“What May Have Sustained and Continued the Housing Bubble (2002-2006)?”
“We identify the following three primary sources that sustained the bubble:
- The continued large inflow of foreign capital.
- The unprecedented (for fifty-two years up to that time) ease in monetary policy, 2001-2003. Chapter 5 discusses the role of monetary policy in the context of the recession of 2001. This section further examines this episode of monetary ease: Exceptionally low interest rates were associated with an increase in home purchase loans and a surge in loans to refinance existing mortgages.
- Uncollateralized Credit Default Obligations (i.e. derivatives) widely thought of as providing “insurance” against mortgage defaults (see Chapter 7).
(Excerpt from 2014’s “Rethinking Housing Bubbles”, by Steven D. Gjerstad and Vernon L. Smith. Mr. Gjerstad is a Presidential Fellow at Chapman University and has a Ph.D. in economics from the University of Minnesota. Dr. Vernon L. Smith was awarded the Nobel Prize in Economic Sciences in 2002 for his groundbreaking work in experimental economics. Dr. Smith has joint appointments in the Argyros School of Business and Economics and the School of Law at Chapman University, and he is part of a team that created and runs the Economics Science Institute there.)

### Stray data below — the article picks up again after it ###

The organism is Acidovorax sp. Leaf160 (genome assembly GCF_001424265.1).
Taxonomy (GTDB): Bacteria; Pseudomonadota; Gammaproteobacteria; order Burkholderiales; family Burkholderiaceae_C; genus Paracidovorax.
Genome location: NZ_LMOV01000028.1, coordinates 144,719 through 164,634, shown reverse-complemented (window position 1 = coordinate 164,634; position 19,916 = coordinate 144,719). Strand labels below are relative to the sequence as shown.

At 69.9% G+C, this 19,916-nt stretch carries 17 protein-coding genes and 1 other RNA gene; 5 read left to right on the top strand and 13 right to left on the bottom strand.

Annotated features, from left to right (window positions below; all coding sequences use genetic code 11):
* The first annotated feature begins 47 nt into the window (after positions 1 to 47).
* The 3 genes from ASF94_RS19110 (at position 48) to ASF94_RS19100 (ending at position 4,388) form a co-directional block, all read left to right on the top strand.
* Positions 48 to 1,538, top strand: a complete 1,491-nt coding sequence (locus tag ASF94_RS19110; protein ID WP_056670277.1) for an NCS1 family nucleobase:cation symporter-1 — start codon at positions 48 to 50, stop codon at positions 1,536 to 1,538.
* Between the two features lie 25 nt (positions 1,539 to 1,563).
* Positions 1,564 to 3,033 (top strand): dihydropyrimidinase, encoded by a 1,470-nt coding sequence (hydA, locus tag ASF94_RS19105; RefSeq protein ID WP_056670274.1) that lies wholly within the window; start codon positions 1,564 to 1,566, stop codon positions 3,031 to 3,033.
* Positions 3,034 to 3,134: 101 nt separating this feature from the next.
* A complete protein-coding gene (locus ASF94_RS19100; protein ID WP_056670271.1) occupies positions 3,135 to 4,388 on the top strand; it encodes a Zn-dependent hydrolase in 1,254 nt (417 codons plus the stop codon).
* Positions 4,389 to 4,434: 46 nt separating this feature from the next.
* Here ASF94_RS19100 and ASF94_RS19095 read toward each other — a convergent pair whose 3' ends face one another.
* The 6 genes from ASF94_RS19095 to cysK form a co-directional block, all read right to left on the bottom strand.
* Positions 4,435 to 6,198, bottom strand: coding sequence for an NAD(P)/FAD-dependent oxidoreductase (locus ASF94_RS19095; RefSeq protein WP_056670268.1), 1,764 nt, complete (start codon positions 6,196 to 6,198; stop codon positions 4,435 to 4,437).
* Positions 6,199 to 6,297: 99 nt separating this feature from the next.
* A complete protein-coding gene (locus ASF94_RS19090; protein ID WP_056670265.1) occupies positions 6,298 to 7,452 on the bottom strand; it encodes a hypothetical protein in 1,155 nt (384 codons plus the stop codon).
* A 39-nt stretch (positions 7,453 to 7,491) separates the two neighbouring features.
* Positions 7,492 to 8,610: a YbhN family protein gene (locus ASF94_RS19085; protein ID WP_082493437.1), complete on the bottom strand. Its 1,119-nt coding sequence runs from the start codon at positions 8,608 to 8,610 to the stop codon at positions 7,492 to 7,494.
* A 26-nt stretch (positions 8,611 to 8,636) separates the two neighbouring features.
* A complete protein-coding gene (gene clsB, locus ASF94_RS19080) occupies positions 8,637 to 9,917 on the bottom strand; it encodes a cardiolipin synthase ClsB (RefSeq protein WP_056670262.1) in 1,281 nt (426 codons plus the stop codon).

“Again, where are the evil banks and mortgage lenders who the government and mainstream press says are responsible for this crisis?”, Mike Perry, former Chairman and CEO, IndyMac Bank